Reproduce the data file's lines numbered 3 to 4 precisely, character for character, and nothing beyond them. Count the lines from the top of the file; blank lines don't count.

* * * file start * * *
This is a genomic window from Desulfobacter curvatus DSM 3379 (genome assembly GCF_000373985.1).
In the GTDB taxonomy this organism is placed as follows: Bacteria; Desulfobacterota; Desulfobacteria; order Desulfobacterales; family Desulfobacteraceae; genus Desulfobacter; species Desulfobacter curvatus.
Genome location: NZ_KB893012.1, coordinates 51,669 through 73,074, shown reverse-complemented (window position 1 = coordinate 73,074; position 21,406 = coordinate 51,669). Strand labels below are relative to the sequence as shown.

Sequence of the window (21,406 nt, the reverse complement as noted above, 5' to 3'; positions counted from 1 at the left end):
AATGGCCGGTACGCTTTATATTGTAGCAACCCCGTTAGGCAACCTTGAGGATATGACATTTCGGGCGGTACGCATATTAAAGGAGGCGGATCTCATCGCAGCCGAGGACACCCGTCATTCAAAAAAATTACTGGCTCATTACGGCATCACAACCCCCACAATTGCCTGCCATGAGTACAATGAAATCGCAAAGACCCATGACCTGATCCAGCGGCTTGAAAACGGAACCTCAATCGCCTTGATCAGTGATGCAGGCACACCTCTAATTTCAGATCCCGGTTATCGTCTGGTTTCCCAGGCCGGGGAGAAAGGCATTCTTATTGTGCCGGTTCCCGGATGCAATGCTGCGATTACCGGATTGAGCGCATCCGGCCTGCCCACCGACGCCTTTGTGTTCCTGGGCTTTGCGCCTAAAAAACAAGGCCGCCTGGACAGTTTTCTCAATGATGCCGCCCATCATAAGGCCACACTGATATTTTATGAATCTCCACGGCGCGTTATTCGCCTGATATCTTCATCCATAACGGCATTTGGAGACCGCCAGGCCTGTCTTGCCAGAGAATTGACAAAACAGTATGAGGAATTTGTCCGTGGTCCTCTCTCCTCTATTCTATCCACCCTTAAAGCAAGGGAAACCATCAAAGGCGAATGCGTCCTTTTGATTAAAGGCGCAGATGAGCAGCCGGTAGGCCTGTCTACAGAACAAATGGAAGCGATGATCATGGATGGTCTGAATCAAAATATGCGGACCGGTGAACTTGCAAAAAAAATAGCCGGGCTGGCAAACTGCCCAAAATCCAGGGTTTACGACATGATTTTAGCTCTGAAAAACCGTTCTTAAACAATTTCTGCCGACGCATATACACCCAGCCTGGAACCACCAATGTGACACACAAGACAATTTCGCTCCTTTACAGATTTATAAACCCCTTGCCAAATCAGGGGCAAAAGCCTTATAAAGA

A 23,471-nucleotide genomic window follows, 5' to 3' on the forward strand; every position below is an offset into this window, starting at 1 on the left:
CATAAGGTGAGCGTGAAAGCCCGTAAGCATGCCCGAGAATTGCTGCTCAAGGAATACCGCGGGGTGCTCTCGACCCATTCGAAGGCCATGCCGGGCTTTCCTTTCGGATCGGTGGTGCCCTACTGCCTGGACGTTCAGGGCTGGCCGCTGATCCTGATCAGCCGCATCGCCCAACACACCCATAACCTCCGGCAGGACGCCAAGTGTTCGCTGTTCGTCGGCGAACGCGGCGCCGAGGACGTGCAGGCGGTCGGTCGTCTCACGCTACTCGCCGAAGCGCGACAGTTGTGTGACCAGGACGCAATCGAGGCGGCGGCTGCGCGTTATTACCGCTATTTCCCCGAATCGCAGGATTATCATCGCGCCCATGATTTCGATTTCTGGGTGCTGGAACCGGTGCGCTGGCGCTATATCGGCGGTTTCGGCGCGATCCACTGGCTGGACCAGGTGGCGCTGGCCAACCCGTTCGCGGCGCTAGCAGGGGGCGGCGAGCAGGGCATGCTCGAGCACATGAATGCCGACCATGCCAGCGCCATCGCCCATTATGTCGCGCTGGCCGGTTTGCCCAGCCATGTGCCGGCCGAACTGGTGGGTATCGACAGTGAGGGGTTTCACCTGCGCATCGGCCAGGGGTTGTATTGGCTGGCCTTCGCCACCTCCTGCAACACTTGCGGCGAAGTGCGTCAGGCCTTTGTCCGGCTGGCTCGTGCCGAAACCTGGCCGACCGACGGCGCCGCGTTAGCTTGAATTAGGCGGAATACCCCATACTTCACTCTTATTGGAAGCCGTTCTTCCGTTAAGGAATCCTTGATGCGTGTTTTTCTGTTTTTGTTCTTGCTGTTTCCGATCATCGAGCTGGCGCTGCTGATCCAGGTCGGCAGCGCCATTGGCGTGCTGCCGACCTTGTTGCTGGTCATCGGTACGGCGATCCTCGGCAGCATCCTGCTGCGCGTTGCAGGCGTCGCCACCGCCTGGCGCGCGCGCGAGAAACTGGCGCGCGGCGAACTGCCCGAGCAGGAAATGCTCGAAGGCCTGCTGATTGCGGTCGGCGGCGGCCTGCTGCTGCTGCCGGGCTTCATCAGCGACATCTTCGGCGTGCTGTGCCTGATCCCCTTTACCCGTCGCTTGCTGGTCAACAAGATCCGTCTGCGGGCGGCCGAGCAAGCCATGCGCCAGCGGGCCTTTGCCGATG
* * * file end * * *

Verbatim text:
Genome location: NZ_KB893012.1, coordinates 51,669 through 73,074, shown reverse-complemented (window position 1 = coordinate 73,074; position 21,406 = coordinate 51,669). Strand labels below are relative to the sequence as shown.

Sequence of the window (21,406 nt, the reverse complement as noted above, 5' to 3'; positions counted from 1 at the left end):